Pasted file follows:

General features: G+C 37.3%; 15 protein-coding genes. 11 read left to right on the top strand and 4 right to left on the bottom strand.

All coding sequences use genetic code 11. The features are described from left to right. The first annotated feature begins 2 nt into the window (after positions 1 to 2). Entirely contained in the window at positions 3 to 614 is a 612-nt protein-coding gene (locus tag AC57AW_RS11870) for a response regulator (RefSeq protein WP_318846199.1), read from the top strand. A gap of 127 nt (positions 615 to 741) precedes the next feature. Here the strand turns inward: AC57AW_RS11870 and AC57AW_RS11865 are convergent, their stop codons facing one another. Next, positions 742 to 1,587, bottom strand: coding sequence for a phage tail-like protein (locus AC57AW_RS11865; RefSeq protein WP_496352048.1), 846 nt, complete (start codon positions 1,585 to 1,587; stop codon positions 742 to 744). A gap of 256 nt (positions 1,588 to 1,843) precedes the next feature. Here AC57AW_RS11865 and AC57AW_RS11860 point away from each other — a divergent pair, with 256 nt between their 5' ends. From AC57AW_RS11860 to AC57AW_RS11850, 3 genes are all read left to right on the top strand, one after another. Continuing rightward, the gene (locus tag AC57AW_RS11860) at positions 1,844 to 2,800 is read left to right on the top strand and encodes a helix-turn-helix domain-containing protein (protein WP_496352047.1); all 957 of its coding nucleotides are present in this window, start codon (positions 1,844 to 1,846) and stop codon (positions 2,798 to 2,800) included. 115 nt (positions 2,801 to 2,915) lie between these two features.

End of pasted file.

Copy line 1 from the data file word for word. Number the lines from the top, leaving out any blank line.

General features: G+C 37.3%; 15 protein-coding genes. 11 read left to right on the top strand and 4 right to left on the bottom strand.